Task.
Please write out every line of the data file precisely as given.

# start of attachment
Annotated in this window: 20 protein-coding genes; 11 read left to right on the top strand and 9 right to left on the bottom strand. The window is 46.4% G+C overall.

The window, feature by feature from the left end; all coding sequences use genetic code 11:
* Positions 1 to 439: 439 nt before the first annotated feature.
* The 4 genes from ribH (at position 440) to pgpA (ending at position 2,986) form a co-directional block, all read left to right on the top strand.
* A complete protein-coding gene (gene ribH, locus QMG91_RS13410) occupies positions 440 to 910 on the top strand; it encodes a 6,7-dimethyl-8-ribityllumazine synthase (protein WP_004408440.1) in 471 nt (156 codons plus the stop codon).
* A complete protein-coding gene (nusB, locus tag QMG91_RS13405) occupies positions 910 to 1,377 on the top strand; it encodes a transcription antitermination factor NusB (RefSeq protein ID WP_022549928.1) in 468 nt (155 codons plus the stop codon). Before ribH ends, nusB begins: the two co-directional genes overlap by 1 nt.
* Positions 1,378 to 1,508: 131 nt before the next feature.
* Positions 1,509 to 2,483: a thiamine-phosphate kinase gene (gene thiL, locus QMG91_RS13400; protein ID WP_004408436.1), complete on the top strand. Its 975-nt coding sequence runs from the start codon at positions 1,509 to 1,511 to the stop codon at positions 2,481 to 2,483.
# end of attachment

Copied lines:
Annotated in this window: 20 protein-coding genes; 11 read left to right on the top strand and 9 right to left on the bottom strand. The window is 46.4% G+C overall.

The window, feature by feature from the left end; all coding sequences use genetic code 11:
* Positions 1 to 439: 439 nt before the first annotated feature.
* The 4 genes from ribH (at position 440) to pgpA (ending at position 2,986) form a co-directional block, all read left to right on the top strand.
* A complete protein-coding gene (gene ribH, locus QMG91_RS13410) occupies positions 440 to 910 on the top strand; it encodes a 6,7-dimethyl-8-ribityllumazine synthase (protein WP_004408440.1) in 471 nt (156 codons plus the stop codon).
* A complete protein-coding gene (nusB, locus tag QMG91_RS13405) occupies positions 910 to 1,377 on the top strand; it encodes a transcription antitermination factor NusB (RefSeq protein ID WP_022549928.1) in 468 nt (155 codons plus the stop codon). Before ribH ends, nusB begins: the two co-directional genes overlap by 1 nt.
* Positions 1,378 to 1,508: 131 nt before the next feature.
* Positions 1,509 to 2,483: a thiamine-phosphate kinase gene (gene thiL, locus QMG91_RS13400; protein ID WP_004408436.1), complete on the top strand. Its 975-nt coding sequence runs from the start codon at positions 1,509 to 1,511 to the stop codon at positions 2,481 to 2,483.